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Front. Psychol., 04 November 2015 | https://doi.org/10.3389/fpsyg.2015.01694

A trait profile of top and middle managers

Anna K. Baczyńska1* and Tomasz Rowiński2
  • 1Department of Management, Kozminski University, Warsaw, Poland
  • 2Cardinal Stefan Wyszyński University in Warsaw, Warsaw, Poland

Introduction

Although trait leadership theory has been widely criticized by scholars over the past century (Stogdill, 1948; Mann, 1959) employers always want to know what kind of abilities and psychological traits distinguish their future employees. The trait approach plays an important part in human resource management practices for selecting, developing and planning the career paths of managers (Armstrong, 2010). Interestingly, Zaccaro (2007) points out that even Stogdill (1948) review, although cited as evidence against leader traits, contains conclusions suggesting that individual differences can still predict leader effectiveness. Trait leadership is defined as integrated patterns of personal characteristics that reflect a range of individual differences and foster consistent leader effectiveness across a variety of group and organizational situations (Zaccaro et al., 2004).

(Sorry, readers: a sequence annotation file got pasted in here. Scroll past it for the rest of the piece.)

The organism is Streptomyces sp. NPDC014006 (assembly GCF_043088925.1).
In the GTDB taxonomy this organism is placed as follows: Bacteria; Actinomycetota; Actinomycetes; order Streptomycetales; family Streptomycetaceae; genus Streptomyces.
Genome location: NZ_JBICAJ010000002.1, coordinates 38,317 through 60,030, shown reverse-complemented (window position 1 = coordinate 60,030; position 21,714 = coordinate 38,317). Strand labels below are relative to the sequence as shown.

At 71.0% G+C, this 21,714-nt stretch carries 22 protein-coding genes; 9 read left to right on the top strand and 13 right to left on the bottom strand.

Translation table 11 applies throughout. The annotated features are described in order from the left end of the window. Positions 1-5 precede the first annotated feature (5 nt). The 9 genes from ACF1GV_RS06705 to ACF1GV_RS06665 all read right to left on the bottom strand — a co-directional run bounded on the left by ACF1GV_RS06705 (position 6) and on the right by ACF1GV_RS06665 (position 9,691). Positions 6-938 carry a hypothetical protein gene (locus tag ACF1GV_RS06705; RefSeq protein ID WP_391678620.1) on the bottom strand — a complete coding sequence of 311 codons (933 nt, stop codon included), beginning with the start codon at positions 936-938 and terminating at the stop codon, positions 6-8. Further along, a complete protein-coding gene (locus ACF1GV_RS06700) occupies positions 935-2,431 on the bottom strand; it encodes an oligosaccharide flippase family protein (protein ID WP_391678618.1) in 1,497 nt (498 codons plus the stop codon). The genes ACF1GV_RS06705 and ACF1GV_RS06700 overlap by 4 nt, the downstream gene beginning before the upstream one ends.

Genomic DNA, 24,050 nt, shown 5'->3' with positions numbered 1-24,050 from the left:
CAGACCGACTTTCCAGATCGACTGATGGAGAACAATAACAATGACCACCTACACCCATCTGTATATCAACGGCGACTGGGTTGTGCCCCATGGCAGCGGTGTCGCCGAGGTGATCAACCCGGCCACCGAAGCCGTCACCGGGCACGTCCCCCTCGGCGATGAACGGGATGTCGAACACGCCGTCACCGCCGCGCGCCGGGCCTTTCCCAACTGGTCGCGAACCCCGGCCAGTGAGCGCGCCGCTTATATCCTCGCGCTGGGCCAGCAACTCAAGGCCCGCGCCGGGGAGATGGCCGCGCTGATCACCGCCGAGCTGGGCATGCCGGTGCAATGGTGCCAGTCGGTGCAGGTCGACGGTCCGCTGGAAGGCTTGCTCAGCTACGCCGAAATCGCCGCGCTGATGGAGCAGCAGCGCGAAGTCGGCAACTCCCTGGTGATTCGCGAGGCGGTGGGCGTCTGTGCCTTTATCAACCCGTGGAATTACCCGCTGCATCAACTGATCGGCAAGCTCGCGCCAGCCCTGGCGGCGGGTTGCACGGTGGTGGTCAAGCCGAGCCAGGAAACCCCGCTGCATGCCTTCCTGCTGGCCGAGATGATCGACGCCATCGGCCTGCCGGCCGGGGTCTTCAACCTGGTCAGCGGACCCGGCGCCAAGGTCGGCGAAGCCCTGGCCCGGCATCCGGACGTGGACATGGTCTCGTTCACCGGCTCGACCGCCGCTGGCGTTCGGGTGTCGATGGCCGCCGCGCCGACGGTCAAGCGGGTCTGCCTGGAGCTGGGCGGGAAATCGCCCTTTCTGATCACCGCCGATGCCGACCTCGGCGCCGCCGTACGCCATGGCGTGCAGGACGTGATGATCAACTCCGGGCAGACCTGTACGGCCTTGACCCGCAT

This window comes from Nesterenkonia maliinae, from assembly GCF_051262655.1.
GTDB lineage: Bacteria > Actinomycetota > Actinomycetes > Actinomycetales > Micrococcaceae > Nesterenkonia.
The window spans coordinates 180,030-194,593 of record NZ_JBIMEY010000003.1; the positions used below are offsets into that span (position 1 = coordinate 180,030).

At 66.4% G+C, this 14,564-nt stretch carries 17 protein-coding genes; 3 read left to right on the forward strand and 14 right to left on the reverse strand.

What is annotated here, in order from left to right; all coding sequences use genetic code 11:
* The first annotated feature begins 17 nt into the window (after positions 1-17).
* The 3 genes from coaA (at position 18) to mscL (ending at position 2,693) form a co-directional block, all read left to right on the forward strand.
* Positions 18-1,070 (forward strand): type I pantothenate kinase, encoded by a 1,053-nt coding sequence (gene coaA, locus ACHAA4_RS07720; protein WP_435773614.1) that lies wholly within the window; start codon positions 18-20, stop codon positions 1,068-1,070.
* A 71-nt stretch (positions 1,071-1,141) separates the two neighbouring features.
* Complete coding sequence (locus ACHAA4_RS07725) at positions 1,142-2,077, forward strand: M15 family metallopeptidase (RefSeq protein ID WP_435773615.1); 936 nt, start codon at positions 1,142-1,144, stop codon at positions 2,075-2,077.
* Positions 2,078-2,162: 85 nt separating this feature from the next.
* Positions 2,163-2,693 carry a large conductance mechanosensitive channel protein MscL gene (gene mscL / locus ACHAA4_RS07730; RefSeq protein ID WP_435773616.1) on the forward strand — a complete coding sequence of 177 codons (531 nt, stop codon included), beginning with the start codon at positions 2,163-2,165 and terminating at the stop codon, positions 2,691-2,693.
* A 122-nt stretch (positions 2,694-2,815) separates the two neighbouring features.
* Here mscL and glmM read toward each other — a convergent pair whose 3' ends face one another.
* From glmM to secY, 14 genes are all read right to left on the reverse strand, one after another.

Top and middle level managers play different roles in organizations and therefore require different skills (Koźmiński, 2011, 2013; Griffin, 2013). In many studies, top managers are shown to differ from middle managers in terms of (1) analytical mental ability (Jensen, 1998; Schmidt and Hunter, 1998; Judge et al., 2004; Sternberg, 2007; Caruso et al., 2013); (2) emotional intelligence (Miller, 1999; Barling et al., 2000; Palmer et al., 2001; Gardner and Stough, 2002; Goleman et al., 2002; Goleman, 2006; Boyatzis, 2011; Caruso et al., 2013); and (3) personality (Judge et al., 2002; Hogan and Holland, 2003; Bono and Judge, 2004). Other results underline that mental ability and personality together play a significant role in management (Lepine et al., 2000).

Materials and Methods

Participants